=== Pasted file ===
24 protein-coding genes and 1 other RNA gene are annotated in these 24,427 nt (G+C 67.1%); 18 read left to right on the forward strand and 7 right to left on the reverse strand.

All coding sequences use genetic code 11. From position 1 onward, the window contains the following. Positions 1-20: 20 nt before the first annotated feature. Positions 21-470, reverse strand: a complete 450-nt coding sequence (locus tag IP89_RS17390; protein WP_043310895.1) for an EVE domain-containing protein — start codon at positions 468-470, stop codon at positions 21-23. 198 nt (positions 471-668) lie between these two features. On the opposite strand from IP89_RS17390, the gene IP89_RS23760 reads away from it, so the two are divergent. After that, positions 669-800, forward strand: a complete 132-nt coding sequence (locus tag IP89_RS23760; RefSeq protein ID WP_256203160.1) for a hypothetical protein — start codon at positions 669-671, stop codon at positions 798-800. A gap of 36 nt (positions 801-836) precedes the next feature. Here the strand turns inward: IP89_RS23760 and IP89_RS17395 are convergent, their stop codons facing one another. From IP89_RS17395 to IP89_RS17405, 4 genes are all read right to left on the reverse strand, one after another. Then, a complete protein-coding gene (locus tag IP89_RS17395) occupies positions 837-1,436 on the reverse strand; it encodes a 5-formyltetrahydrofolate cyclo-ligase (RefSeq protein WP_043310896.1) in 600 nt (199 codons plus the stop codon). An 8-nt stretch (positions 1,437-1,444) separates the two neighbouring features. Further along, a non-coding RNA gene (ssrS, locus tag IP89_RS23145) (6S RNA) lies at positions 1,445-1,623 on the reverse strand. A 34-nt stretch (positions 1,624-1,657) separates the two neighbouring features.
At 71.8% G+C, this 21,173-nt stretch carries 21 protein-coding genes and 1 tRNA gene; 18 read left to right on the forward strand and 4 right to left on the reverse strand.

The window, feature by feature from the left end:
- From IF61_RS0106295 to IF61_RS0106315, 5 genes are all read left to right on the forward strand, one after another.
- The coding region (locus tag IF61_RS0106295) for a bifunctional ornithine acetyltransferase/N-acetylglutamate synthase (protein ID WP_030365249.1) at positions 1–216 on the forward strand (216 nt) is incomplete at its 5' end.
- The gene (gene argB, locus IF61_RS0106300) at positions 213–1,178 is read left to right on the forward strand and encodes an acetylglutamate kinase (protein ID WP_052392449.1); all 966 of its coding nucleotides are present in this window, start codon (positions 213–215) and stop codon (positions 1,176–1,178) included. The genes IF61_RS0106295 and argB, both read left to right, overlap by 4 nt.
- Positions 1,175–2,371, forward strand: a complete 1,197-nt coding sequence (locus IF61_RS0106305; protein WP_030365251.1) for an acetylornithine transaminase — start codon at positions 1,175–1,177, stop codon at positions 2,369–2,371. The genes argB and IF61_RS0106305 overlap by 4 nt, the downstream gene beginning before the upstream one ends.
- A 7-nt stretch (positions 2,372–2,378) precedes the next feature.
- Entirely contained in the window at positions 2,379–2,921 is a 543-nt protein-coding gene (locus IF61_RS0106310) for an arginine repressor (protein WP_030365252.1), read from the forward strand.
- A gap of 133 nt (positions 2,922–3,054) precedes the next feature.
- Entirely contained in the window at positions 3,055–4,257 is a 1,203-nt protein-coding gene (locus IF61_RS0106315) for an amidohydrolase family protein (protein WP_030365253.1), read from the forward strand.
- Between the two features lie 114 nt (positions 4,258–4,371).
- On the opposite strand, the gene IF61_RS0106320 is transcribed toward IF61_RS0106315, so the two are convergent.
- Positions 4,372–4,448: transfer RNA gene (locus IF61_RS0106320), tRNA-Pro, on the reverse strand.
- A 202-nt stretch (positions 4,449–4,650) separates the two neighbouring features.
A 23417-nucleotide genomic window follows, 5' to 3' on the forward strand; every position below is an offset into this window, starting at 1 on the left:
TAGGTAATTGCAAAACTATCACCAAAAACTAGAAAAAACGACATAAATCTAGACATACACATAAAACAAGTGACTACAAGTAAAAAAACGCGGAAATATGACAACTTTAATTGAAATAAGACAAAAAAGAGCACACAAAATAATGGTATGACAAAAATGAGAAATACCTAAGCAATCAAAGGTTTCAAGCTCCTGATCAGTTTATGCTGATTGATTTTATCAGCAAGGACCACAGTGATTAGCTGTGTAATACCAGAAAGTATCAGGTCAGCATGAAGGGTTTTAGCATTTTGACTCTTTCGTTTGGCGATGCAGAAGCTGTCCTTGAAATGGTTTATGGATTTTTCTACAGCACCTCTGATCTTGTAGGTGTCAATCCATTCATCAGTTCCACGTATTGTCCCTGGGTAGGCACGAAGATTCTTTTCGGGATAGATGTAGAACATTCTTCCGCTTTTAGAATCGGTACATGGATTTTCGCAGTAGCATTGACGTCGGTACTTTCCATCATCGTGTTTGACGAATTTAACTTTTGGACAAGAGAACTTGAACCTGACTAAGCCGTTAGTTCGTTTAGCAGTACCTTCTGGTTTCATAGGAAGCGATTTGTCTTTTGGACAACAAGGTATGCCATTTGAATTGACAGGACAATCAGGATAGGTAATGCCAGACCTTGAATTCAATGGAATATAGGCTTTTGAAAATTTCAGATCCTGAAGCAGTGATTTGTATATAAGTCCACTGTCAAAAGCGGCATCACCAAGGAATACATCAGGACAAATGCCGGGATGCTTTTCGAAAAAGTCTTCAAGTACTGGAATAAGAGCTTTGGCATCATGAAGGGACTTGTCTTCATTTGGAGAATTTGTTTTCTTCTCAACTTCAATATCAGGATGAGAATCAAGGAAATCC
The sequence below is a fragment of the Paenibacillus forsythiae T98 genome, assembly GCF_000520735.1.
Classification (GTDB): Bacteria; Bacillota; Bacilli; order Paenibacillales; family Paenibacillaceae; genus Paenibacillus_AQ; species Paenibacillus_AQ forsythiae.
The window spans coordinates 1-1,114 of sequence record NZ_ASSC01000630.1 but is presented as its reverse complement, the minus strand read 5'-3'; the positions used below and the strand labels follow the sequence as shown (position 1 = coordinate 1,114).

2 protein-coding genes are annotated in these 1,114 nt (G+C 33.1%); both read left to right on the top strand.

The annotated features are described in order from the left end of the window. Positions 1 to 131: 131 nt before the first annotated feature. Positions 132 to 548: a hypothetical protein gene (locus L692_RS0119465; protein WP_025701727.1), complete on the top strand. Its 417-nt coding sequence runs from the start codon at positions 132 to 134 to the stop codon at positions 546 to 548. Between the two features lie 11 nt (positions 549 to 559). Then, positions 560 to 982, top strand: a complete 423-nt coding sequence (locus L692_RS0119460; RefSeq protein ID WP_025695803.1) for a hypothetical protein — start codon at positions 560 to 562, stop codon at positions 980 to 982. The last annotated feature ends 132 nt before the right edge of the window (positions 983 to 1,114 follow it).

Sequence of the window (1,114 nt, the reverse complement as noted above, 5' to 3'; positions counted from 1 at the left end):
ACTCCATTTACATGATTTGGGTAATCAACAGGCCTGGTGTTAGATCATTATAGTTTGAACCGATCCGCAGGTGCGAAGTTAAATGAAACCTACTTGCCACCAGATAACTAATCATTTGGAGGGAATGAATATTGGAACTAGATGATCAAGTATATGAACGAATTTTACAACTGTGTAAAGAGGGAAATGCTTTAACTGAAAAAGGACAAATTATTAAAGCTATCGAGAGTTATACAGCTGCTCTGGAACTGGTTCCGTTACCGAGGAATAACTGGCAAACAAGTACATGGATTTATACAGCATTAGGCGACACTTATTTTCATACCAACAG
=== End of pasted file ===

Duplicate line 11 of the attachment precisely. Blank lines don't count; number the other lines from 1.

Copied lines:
- A gap of 133 nt (positions 2,922–3,054) precedes the next feature.